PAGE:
Our trustee Gitika Bhardwaj shares her thoughts here on challenges and opportunities for youth engagement with climate change.


International Youth Day is not just another day of celebration on the UN calendar. It is a unique opportunity to involve young people - who are regularly excluded from the decision-making processes that govern their futures - in the major issues affecting our world.

I have been involved with environmental issues from a young age - from encouraging my family to recycle and switch off the lights around our home in my childhood to campaigning with the UK Youth Climate Coalition as a young adult. And I want other young people to know that it is ordinary people like me - and not just scientists, academics, politicians or celebrities, who can help make a difference. All you need to do is join the movement and what better time than this International Youth Day!

The world’s population is gradually ageing yet the world has never been so young, with 1.8 billion people between the ages of 10 and 24 living across the planet. 89% of the world’s young people reside in developing countries with India alone boasting a population of 356 million young people. It is young people who have the most to lose and the most to gain from a changing climate, as they will live with the effects of climate change such as rising sea levels and increasing extreme weather-related events.

We need to hear more from young people and increase the presence of their voices in the climate change conversations. To do this, we need to overcome the challenges facing youth engagement with this issue. Recent research in the UK reveals some of these challenges and offers recommendations to overcome them.


Many of the strategies currently being used to connect young people with climate change are failing, as has been made evident in the Young Voices project conducted by Climate Outreach. This was one of the first studies to ask young people themselves how to engage their peers more effectively, and to propose and test different climate change narratives specifically designed to engage 18-25 year olds. It identified a number of reasons that young people feel that climate change is not an issue they can raise with their friends and families.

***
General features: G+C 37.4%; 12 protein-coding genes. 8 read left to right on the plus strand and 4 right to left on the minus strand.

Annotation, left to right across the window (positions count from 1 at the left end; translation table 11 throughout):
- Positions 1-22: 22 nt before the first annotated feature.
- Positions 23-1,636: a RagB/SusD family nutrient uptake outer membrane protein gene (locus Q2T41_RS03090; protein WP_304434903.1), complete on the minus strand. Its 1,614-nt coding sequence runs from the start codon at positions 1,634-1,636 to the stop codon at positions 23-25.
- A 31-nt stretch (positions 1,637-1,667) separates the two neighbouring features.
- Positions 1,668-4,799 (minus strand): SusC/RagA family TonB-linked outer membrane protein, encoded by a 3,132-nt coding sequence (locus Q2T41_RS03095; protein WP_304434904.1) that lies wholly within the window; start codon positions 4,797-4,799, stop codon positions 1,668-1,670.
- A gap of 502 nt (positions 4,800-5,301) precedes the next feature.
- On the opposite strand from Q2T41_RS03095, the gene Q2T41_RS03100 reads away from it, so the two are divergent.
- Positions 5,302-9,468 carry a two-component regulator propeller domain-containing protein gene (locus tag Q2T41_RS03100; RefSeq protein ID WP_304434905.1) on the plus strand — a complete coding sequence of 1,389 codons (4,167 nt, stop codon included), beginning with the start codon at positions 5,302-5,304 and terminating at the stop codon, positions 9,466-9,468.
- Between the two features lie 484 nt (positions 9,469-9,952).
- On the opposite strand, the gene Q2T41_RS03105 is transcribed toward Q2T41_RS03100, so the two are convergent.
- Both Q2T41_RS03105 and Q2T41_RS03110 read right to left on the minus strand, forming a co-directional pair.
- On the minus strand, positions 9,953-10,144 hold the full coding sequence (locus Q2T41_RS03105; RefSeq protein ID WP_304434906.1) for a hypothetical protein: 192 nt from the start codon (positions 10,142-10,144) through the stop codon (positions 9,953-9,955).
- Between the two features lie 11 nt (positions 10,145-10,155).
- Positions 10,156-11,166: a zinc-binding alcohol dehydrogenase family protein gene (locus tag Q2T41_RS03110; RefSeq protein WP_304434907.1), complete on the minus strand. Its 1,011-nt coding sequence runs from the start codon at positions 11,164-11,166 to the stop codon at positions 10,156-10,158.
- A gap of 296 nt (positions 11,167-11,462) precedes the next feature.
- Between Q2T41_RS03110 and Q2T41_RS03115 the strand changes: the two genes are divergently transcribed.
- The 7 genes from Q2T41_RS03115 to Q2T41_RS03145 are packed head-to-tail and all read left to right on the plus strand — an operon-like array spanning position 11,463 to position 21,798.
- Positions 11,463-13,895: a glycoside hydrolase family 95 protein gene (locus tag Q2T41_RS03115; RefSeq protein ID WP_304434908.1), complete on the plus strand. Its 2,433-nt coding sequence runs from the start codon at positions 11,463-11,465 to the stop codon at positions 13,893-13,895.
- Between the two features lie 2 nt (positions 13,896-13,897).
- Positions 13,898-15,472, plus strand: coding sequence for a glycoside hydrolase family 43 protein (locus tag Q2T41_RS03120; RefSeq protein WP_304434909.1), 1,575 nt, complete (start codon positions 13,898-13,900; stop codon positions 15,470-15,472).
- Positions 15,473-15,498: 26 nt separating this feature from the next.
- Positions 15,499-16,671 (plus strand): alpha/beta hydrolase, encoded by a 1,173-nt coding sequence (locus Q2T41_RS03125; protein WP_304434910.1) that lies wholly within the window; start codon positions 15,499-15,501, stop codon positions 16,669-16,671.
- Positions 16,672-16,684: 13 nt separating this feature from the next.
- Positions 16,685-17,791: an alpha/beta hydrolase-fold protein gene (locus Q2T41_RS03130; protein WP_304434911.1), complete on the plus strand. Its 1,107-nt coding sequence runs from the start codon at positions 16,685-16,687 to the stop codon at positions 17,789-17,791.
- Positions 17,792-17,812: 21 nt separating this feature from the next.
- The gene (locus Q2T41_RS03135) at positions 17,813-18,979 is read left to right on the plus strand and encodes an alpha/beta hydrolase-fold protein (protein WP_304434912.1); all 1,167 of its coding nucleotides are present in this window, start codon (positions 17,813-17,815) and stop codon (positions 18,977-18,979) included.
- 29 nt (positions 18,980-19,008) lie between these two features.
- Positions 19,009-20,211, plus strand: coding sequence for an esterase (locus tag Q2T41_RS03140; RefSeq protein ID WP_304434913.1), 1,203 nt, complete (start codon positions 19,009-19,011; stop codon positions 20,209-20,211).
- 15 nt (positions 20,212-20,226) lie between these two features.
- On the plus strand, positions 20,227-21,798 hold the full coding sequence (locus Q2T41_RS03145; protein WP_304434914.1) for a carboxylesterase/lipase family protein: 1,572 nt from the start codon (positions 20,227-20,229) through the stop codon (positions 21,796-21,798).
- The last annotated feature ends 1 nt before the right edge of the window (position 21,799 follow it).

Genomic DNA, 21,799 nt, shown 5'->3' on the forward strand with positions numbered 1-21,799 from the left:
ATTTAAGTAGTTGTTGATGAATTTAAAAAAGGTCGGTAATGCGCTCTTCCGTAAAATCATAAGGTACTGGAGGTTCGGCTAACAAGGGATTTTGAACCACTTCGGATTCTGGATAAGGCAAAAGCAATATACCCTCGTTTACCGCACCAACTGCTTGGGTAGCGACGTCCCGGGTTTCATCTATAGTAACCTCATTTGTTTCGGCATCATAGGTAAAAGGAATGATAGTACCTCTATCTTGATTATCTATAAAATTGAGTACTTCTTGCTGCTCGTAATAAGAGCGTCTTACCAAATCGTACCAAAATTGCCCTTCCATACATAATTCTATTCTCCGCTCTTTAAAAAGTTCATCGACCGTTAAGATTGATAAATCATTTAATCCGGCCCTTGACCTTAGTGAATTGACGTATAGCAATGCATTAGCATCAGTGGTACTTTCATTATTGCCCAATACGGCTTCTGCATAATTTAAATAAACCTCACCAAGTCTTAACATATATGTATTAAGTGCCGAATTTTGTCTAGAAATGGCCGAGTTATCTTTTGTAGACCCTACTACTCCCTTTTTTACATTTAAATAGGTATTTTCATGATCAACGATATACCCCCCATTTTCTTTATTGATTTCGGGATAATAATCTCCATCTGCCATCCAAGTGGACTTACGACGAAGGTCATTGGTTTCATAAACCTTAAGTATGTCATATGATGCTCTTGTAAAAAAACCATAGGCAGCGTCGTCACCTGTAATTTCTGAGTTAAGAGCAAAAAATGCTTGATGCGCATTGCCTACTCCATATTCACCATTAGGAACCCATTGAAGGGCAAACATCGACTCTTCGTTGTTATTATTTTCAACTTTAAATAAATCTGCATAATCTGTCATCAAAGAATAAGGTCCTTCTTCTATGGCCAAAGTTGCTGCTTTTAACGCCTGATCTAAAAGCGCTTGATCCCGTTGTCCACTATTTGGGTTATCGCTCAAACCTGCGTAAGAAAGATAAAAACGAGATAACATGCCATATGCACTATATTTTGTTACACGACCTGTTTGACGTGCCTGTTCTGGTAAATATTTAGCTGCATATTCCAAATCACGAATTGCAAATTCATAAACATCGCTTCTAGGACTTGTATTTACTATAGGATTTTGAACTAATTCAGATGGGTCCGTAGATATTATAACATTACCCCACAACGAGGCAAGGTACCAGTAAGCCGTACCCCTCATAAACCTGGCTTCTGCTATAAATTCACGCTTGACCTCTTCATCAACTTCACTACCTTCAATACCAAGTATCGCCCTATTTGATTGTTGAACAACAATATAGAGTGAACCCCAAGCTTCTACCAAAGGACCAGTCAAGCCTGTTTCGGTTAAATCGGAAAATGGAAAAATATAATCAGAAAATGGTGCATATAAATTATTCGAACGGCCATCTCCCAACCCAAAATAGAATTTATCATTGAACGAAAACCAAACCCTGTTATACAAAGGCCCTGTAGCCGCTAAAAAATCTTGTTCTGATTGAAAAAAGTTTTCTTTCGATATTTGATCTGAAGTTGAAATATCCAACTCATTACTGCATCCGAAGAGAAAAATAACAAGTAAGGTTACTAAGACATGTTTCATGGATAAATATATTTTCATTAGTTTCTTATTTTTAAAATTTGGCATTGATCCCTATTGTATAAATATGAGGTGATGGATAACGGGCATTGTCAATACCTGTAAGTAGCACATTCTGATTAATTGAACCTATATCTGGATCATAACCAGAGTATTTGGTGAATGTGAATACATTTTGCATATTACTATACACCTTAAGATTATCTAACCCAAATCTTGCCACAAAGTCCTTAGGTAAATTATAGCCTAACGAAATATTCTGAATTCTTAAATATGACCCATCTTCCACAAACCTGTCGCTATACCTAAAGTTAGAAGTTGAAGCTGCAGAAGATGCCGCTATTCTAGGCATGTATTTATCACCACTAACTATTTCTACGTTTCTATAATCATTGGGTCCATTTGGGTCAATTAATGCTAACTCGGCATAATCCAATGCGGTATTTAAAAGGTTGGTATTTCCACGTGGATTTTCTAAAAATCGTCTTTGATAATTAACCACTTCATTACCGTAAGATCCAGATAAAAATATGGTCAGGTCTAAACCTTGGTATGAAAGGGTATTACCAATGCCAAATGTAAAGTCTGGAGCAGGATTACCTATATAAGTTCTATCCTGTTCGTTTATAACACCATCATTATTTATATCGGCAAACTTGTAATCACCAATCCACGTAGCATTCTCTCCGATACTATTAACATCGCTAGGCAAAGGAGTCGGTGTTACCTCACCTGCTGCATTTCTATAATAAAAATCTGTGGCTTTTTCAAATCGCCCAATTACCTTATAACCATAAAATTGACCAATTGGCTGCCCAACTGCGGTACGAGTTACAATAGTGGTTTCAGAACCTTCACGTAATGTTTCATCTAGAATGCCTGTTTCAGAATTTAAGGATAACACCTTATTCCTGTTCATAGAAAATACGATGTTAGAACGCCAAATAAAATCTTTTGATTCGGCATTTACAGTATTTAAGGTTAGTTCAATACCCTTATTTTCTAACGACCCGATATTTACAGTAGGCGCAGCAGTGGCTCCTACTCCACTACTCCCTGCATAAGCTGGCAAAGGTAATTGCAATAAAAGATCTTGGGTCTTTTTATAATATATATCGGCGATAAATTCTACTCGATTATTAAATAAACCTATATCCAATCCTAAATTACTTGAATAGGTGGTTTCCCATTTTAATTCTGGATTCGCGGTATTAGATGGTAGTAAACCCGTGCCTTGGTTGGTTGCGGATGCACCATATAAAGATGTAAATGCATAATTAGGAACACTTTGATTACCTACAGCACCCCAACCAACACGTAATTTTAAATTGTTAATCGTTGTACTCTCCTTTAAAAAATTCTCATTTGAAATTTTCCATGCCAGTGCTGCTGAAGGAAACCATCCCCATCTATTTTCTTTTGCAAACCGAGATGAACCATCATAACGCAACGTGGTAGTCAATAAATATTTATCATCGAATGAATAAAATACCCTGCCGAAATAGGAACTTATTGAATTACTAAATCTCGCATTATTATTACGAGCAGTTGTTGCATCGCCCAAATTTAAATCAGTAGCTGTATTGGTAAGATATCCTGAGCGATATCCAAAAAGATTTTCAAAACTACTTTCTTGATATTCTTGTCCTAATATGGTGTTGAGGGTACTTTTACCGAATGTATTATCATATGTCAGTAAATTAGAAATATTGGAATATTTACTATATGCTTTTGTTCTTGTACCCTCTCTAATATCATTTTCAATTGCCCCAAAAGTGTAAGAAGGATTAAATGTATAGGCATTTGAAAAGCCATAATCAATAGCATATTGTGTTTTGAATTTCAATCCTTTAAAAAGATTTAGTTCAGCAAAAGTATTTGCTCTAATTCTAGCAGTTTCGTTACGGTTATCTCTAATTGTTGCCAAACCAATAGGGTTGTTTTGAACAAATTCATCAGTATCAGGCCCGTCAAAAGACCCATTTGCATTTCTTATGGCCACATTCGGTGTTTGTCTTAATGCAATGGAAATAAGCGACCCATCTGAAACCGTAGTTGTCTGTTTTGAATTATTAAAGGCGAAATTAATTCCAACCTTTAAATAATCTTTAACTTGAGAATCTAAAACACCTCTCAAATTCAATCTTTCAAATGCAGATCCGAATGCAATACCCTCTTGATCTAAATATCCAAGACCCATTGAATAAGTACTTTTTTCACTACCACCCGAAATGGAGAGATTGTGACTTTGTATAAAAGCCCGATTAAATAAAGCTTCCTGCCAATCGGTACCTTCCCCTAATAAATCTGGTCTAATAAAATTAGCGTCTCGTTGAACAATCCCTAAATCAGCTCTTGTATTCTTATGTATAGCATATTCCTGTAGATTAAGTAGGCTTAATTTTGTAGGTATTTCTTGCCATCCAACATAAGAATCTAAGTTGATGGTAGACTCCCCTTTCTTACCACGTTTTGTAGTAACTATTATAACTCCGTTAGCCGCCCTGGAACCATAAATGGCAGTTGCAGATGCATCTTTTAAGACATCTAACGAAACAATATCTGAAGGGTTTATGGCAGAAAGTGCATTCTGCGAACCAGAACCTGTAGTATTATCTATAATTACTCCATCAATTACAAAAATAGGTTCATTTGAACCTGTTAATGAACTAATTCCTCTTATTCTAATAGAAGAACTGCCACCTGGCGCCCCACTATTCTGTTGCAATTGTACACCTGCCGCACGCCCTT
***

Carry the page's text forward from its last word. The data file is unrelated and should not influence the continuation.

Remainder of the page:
One of the reasons is that the debate around climate change has become politically polarised: climate change is seen to be a left-wing war cry for middle class, white young people, and less so for young people from working class and ethnically diverse backgrounds or those with right-wing political beliefs. With the ideological divide widening across the world – take a look at the Democrats and the Republicans in the 2016 US presidential election race for example – this is troubling. Furthermore, a growing disenchantment with mainstream politics – and its politicians – has been found to be a significant factor for low levels of engagement among young people.

The combination of low levels of voting among young people, a desire to refrain from siding with left-wing or right-wing political beliefs, a lack of trust for our existing decision-makers and a feeling of disempowerment is leaving many young people feeling disengaged from climate change - and this is a serious problem we need to address.

Another reason that emerged in a separate study was what is increasingly being termed the psychological distance of climate change: many young people - and people of all ages - from developed countries believe that the impacts of climate change will be felt in the future and in places far, far away - not here and now.